Cahén, Oscar (Profile)
MICHAEL CAHÉN remembers sitting quietly by his father's easel, watching as then-prominent Oscar CAHÉN flawlessly - and rapidly - drew an illustration. "He was incredible," Michael recalls. "He'd go with a hard pencil and - bingo! - out it came. You could see the story growing. It was like an animation." Another favourite memory is of driving at dusk with his dad in the artist's Austin-Healey. "There was something romantic and magical about sports cars in those days," says Michael, now 59. "He loved sports cars."
Tragically in 1956, when Michael was 11, a gravel truck smashed into his father's Studebaker on a road near the family home in Oakville, Ont. Oscar Cahén, then 40 and at the height of his career, was killed. An acclaimed magazine illustrator, he was one of Maclean's most prized, prolific contributors, creating visuals for stories by Morley Callaghan and F. Scott Fitzgerald, among others. He was also an internationally renowned painter - "a volcano with a paint brush," one writer said - a bold colourist at the forefront of the abstract art movement in English Canada. Oscar had achieved all this despite - or perhaps because of - a chaotic youth. Escaping Germany for Czechoslovakia at 17 with his father, an anti-Hitler activist, he then joined the underground himself. Yet he was later interned in Britain and sent to an enemy alien camp near Sherbrooke, Que. Still, he emerged to become a leading Canadian artist. "Cahén's early death," wrote critic Paul Duval in Four Decades: The Canadian Group of Painters and their Contemporaries, 1930-1970, "may well have robbed Canada of its potentially greatest painter."
The Canadian art world lost a leading artist; Michael and his mother, Mimi, lost the family's centre of gravity. Following Oscar's death, Mimi plunged into a deep despair from which she never recovered. She became a recluse and clung, for decades, to everything belonging to her husband, in particular his artwork. Occasionally, in need of income, Mimi would sell a piece. She moved often, to various spots in Ontario and, later, Florida, where she lived until her death in 1990. Sadly, the widow didn't take good care of Oscar's work; sometimes, Michael says, paintings were left standing in an unused bathtub. Mimi was a heavy smoker, and the years of lighting one cigarette from another left pieces darkened and dirty. With little of his work being shown or traded, the artist fell out of view.
For the past two years, Michael has been toiling to restore his father's reputation. "I have a vision," he declares. "By the end of 2006, Oscar Cahén should be by every measure acknowledged as a top-tier Canadian artist." The painter's son, who is retired after three decades in investment banking and says he has no artistic talent himself, is devoting all his time to the revival of Oscar's name. "Normally you'd say the goal is to have a trans-Canada show in 2007," says Michael. "That isn't the goal. It's a deliverable, a result. The objective is to see it on the walls and to have people enjoy the work." An exacting man, he worries that he comes off as overbearing. "You've been warned about me," he often says upon meeting people for the first time, "I'm intense and all that stuff. The Cahéns, we tend to throw ourselves into what we are doing."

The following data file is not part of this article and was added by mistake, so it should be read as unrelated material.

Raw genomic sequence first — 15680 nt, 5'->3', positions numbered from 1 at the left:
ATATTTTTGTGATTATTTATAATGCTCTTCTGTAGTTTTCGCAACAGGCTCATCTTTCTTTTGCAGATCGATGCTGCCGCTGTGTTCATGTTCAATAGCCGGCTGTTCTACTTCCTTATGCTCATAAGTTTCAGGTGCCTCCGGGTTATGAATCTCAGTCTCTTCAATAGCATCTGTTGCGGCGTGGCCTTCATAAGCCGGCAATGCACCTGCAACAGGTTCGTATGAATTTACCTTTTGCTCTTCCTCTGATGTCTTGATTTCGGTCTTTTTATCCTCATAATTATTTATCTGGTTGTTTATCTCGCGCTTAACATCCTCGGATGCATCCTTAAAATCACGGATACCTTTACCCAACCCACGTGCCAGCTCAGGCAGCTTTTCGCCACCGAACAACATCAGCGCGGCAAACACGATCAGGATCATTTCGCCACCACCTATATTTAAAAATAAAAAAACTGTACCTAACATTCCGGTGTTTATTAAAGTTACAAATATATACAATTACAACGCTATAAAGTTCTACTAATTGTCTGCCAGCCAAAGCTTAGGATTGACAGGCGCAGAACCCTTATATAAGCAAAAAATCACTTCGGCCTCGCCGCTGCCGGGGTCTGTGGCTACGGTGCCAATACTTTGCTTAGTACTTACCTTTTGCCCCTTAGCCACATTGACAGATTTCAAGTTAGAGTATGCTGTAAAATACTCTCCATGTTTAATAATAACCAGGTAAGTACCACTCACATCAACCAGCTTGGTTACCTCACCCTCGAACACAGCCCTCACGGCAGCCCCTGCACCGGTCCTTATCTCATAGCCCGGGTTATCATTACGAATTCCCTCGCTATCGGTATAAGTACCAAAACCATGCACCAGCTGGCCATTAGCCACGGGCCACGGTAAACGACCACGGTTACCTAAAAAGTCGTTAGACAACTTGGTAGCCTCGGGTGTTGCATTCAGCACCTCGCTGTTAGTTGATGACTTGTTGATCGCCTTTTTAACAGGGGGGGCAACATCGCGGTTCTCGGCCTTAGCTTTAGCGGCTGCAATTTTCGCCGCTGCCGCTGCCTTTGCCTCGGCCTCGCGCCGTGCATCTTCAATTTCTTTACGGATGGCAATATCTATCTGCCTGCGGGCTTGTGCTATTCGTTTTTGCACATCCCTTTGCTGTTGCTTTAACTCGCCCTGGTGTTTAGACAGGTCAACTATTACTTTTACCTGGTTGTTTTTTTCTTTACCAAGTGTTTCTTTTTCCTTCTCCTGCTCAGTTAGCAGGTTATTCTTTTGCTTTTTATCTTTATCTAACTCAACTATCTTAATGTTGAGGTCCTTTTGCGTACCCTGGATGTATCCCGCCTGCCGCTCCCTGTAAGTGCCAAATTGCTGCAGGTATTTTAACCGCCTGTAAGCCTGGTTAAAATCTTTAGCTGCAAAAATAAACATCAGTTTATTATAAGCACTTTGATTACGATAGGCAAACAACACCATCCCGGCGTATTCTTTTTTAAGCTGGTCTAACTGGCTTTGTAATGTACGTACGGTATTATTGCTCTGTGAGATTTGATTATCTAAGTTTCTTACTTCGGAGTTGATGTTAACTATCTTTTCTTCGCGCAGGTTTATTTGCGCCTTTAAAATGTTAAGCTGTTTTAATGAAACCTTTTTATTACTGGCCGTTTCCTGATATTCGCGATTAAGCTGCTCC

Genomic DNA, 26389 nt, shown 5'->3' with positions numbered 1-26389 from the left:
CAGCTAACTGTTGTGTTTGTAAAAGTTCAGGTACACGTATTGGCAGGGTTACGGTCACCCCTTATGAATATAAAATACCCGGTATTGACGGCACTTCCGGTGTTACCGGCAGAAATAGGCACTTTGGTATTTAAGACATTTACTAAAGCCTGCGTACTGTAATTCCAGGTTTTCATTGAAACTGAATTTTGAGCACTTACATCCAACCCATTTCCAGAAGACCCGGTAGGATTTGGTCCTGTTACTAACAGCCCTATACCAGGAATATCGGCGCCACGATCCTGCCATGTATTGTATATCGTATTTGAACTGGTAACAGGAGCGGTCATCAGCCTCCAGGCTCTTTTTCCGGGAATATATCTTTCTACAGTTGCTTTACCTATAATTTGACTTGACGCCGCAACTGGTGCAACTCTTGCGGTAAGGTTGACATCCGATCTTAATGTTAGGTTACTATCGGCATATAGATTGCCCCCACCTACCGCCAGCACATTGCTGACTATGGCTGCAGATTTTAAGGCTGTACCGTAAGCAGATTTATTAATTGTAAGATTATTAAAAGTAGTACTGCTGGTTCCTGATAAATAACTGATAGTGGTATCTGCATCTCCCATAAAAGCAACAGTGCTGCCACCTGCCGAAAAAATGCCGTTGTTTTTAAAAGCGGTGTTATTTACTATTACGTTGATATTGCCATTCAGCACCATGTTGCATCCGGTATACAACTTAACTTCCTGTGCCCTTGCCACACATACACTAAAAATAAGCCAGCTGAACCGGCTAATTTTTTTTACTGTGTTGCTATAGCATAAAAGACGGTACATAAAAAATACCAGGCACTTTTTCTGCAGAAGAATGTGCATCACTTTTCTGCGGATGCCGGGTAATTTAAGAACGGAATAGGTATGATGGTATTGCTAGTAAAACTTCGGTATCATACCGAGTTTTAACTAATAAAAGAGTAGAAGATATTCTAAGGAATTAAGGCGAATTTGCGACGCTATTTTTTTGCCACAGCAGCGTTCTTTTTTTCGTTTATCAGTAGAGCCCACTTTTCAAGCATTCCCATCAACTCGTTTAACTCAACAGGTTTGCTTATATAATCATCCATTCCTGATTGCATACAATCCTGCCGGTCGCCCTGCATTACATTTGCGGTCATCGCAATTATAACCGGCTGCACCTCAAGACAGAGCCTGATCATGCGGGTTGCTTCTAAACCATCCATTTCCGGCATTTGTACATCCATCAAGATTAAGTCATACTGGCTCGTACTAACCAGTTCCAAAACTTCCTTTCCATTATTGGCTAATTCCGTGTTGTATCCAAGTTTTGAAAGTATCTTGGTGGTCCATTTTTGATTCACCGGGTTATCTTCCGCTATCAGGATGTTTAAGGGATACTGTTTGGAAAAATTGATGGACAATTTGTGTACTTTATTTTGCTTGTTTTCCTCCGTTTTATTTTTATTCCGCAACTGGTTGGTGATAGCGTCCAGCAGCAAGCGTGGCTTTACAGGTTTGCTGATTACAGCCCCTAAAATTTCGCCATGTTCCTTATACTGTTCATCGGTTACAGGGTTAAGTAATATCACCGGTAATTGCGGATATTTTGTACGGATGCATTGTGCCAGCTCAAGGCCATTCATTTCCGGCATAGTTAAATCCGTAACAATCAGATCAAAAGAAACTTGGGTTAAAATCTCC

OSCAR CAHÉN was born in 1916 in Copenhagen, the son of a German Jewish intellectual, Fritz Max Cahén, who travelled widely in his career. He worked in senior levels of the post-First World War German government, wrote plays under a pseudonym, and was a newspaperman. Fritz, whom Michael got to know only after Oscar's death, was learned, multi-faceted and strict. "He was a very upright, starchy academic who spoke 10 languages," says Michael. In 1916, he was a correspondent in Denmark. Fritz and his Roman Catholic wife, Mali, both supported their son's wish to be an artist, but insisted on a proper education. Oscar studied at the prestigious Kunstakademie in Dresden, and in Paris, Italy and Stockholm.
In the early '30s, as the Nazi grip on Germany was tightening, Fritz became active in the anti-Hitler underground. In 1933, after receiving word he was about to be arrested, Fritz, with Mali and 17-year-old Oscar, escaped at dawn from Dresden and slipped across the border into Czechoslovakia. By 1937, Fritz had become a resistance leader, and even living outside Germany was dangerous. He left his wife and son to write about America for a Czech newspaper. In 1939, a U.S. publisher released Men Against Hitler, Fritz's fascinating account of his life in the anti-Hitler movement.
Oscar, too, was involved in the resistance. In Prague, he may also have been the family's main income earner. Fritz writes in his book that he had paying work only once in a while, noting that Oscar sold drawings to help the family. By 1938, a year after Fritz had fled Czechoslovakia, Oscar was teaching illustration and design at the Rotter School. Just before war broke out, he and Mali made their way to London, where she worked for the BBC, broadcasting propaganda to the Germans. Yet shortly after his arrival in Britain, Oscar was interned as an enemy alien and, in 1940, at age 24, he was sent to a prison camp near Sherbrooke.